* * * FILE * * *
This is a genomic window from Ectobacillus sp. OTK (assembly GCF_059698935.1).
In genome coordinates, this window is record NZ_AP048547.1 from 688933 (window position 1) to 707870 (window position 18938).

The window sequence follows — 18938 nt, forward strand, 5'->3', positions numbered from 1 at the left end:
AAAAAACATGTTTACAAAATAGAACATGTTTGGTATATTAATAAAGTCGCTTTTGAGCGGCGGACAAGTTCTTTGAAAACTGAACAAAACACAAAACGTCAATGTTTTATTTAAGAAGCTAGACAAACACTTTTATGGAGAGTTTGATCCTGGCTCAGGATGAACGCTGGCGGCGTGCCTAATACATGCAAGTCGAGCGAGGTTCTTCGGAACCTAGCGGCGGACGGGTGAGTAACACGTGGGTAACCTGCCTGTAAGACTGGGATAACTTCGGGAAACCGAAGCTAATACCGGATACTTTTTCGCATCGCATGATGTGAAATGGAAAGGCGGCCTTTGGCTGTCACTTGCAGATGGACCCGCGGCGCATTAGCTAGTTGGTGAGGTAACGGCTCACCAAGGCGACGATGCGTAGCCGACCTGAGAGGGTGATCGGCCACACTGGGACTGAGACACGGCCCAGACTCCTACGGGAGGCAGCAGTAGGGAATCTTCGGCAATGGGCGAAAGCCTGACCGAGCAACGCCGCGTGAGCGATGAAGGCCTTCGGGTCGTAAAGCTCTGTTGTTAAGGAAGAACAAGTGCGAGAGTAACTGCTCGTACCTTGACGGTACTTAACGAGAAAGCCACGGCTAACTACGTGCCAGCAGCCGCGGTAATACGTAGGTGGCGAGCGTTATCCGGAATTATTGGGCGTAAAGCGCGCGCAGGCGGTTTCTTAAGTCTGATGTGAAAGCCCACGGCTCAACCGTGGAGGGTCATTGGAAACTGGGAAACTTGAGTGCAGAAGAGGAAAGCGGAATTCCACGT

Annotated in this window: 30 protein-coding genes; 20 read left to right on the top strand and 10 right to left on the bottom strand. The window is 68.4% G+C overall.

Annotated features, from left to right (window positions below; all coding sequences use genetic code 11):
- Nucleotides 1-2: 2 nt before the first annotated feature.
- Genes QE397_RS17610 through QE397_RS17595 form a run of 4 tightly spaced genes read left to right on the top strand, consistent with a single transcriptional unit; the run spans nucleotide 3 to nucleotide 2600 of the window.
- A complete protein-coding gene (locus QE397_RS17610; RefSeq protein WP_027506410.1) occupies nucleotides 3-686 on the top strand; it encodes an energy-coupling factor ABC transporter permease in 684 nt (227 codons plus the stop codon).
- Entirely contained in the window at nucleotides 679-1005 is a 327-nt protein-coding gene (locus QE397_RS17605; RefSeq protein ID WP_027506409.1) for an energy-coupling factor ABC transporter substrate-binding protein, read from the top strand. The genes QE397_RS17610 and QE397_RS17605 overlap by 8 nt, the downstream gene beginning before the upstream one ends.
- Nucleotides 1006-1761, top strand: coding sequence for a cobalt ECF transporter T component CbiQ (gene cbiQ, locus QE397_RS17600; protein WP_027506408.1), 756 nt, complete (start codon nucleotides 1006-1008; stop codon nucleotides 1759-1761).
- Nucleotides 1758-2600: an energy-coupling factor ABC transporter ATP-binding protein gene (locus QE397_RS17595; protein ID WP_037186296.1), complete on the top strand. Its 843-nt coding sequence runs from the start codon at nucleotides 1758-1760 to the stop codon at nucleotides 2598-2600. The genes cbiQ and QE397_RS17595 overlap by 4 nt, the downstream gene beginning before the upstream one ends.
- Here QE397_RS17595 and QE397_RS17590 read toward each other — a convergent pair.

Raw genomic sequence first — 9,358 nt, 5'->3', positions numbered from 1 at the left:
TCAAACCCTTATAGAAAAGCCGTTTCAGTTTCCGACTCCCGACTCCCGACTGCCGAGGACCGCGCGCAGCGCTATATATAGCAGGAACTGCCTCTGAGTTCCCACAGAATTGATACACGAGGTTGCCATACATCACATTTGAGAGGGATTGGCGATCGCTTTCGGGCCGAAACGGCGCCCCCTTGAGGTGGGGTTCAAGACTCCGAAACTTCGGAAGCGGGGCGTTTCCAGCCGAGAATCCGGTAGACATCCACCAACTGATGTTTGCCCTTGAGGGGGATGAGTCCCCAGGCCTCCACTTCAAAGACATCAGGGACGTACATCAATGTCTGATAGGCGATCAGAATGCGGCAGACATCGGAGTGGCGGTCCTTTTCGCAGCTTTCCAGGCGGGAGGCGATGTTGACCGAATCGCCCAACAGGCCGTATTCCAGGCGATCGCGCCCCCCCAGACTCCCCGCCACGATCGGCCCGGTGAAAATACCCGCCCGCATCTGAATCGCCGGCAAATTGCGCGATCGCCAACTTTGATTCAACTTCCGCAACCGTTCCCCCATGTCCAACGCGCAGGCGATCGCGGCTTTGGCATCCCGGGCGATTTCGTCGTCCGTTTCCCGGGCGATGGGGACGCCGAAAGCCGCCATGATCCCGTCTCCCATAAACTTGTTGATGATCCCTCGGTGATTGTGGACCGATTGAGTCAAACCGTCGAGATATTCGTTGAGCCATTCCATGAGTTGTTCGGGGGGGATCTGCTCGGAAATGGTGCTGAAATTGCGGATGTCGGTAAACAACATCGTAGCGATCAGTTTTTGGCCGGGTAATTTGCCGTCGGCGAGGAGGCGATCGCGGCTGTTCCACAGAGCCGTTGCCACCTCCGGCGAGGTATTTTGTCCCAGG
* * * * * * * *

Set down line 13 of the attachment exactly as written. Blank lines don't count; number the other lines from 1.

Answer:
- Here QE397_RS17595 and QE397_RS17590 read toward each other — a convergent pair.